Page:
Logos represent their brand and are often what makes or breaks the visual identity of a company.
In the automobile world, logos are probably the first thing you notice in someone’s car. Not to mention how easily we recognize these brands from a mere symbol.
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So, what made these logos so special? And what do they represent? Let’s find out!
The famous 4 interconnected circles. This logo is one of the easiest to recognise in the automobile world. But what is its backstory?
While no official statement has been released regarding the meaning of the logo, the company we know today as AUDI is the result of 4 entities merging together back in 1932.
These companies were Audi, DKW, Horch, and Wanderer, and were formerly known as the Auto Union AG.
It is believed that each of the 4 circles represent one of the original companies.
This prestigious logo caused the company some trouble in 1995, when the German automotive company was sued by the Olympics for copyright infringement.
No one can deny the similarity between the two logos, but the difference is quite obvious as well.
The court ruled in favor of Audi, hence why they still use the logo to this day.
A sharp, three-pointed, chrome star. The logo that is so recognizable we often call any shape that resembles it a “Mercedes”.
The star’s points represent land, sea, and air. And the circle surrounding the star symbolizes the company’s ambition to dominate transportation in all environments.
The logo we know today wasn’t the first attempt at a symbol for Mercedes.
Back in 1909, the company’s first badge was a black oval shape with the capitalized name in the middle.
The first variation of the logo we know today was in 1919, where a flamboyant three-point yellow and red star first appeared.
Another easily recognizable one, which is known to represent a spinning airplane propeller.
But wait until you find out that BMW’s famous symbol was unintentional. It has quite an interesting backstory.
Bayerische Motoren Werke, or Bavarian Motor Works. When the company first started advertising, it did not have an actual logo, only the acronym that represented the brand.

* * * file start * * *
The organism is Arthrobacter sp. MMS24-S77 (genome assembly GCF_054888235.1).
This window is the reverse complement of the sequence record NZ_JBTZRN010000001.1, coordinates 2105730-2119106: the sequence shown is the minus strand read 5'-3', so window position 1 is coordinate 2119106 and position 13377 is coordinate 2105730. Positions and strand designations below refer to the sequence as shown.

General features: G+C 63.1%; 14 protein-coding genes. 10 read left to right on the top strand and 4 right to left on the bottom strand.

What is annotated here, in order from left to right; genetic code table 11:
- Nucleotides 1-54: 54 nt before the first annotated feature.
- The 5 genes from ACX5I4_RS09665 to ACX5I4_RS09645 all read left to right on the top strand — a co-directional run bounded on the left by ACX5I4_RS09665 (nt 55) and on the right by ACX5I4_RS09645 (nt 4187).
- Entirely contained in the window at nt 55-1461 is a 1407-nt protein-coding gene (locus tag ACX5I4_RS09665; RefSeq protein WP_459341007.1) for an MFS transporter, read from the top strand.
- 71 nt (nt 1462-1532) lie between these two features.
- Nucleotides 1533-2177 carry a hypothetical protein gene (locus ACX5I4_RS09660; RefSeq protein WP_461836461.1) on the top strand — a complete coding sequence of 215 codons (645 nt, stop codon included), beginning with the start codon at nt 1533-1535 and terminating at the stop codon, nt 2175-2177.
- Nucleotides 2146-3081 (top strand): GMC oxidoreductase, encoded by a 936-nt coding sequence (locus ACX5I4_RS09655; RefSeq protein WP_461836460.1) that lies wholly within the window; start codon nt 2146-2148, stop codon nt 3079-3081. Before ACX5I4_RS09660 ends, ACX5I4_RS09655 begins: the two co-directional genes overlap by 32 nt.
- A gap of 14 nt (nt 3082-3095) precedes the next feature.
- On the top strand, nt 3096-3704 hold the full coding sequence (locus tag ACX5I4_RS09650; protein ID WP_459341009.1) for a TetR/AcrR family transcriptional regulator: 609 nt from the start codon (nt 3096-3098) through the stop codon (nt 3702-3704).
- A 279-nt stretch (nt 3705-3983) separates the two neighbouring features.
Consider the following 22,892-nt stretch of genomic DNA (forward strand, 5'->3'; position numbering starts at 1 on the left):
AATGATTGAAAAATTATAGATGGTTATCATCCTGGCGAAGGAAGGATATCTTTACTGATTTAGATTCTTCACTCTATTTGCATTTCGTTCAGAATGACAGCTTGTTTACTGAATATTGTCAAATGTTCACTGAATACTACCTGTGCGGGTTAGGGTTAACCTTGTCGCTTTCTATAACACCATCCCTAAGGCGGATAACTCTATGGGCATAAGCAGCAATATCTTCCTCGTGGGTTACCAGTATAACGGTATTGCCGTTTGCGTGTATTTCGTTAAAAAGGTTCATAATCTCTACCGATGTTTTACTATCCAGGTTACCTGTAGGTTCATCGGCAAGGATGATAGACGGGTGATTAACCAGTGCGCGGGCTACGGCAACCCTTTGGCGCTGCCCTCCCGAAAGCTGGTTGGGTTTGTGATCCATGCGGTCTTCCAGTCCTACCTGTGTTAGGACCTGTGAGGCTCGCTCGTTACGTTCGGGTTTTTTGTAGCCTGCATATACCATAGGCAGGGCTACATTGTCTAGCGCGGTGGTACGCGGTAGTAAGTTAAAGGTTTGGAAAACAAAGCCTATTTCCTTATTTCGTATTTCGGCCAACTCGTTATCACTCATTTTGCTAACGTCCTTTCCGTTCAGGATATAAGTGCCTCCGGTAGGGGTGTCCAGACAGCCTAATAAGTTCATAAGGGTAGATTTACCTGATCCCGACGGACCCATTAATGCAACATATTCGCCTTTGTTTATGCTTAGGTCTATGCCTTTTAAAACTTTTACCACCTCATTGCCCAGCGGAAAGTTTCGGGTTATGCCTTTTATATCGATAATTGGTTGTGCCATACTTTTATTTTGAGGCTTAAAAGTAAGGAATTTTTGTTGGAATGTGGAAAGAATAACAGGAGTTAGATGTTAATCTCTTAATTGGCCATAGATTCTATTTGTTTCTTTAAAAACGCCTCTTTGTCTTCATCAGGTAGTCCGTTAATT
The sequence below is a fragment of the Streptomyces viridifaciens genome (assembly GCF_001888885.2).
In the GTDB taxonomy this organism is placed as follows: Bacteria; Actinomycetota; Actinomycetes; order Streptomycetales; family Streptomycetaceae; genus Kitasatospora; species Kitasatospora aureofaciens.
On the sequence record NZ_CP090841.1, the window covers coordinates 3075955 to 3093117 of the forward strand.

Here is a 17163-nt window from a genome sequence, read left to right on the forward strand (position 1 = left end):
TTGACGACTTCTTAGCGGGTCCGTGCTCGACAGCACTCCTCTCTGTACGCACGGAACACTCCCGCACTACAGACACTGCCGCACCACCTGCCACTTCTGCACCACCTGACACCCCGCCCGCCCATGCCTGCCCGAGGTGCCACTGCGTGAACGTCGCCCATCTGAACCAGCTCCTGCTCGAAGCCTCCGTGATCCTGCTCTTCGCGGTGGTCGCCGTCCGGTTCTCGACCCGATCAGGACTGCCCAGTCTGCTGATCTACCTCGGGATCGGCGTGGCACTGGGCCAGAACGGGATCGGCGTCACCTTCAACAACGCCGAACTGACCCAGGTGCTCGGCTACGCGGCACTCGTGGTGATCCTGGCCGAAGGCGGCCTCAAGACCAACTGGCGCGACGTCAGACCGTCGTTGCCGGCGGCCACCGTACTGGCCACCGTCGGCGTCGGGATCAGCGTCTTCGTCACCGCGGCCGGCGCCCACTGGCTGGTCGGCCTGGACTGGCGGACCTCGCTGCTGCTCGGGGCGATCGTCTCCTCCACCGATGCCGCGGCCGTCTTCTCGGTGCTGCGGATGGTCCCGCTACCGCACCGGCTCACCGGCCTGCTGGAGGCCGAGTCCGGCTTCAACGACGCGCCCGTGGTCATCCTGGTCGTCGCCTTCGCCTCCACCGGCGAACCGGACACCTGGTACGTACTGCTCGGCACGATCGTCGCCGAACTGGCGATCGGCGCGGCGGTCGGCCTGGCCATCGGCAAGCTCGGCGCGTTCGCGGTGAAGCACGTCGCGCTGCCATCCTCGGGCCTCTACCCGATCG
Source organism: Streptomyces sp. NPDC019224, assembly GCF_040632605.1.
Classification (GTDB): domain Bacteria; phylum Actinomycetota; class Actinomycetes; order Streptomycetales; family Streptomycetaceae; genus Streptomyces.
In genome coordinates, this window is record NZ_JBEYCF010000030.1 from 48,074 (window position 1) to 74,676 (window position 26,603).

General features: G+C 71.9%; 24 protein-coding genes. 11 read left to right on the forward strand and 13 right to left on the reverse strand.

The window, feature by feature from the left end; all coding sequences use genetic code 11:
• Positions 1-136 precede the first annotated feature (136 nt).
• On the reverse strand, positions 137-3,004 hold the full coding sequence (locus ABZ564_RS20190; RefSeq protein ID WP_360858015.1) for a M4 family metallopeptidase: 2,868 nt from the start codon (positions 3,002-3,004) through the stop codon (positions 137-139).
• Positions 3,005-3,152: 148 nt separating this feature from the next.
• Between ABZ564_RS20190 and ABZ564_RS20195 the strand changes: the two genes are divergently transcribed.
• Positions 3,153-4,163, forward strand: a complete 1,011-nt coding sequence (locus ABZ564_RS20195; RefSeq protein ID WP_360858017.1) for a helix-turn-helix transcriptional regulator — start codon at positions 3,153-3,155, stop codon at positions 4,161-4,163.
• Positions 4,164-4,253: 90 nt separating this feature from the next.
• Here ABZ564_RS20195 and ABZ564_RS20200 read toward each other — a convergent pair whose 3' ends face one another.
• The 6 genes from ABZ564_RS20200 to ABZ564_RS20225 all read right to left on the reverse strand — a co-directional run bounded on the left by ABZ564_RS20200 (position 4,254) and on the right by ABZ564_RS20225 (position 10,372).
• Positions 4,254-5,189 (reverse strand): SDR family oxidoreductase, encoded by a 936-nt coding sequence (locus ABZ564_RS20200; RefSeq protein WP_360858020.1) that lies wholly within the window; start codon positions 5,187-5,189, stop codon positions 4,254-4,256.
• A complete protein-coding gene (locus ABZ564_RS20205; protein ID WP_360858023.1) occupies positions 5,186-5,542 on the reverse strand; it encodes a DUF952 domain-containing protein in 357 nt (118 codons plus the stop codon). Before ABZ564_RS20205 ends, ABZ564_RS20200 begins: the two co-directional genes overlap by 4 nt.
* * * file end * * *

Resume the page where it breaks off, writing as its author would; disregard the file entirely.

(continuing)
Later in 1917, the company got its first badge, a circular shape with a black edge that held the company’s name, and the inner circle was 4 quarters colored white and blue, the official colors of the German State of Bavaria, the home of the automobile manufacturer.
The airplane propeller story actually comes from an advertisement in 1929. The ad was promoting an aircraft engine the company was working on. And it showed the logo on the spinning propeller of the airplane.
Although the interpretation of the logo is not 100% accurate, the company has not denied the meaning, and has actually acknowledged the hidden meaning of the spinning propeller as a myth that stands to this day.
At first glance, the meaning behind the Japanese car manufacturer’s logo is quite clear, it is the initial of the company’s name. However, the meaning goes a little deeper than just that.
The italicized “H” also represents two people shaking hands, and it symbolizes the strong bond between the company and its customers, as the handshake stands for agreement.
When it comes to the coloring of the logo, the blue represents reliability and excellence, while the silver stands for supremacy and excellence.
A simple yet iconic emblem. This logo comes from the co-founder of the company, William C. Durant.
Durant introduced Chevy’s symbol in 1913 after getting inspiration from a wallpaper in a Parisian hotel, according to a statement published in Chevrolet’s 50th anniversary in 1961.
He tore a piece of the paper to show his friends that it would make a good name plate for a car.
Several backstories exist for this symbol, 2 of which come from within Durant’s family.
In 1929, Durant’s daughter said in a book titled “My Father”, that her father used to doodle at the dinner table, and one time he came up with the now-famous logo.
Another backstory, this time with Durant’s wife as the source of information. In 1986, Chevrolet Pro Management Magazine recalled an interview with Duran’t widow, Catherine, 13 years after it occurred.
During the interview, Catherine said that in 1912, she and her husband were on a vacation, and he was inspired by a symbol in a newspaper. But she was unable to determine what the symbol was or how it inspired Durant.
There is also an interpretation that says the shape is a variation of the Swiss cross, which is the home country of co-founder Louis Chevrolet.
Logos hold many meanings, and some people come up with their own unique meaning of the symbol, but that doesn’t change the huge impact a good emblem holds in the life and fame of a company.
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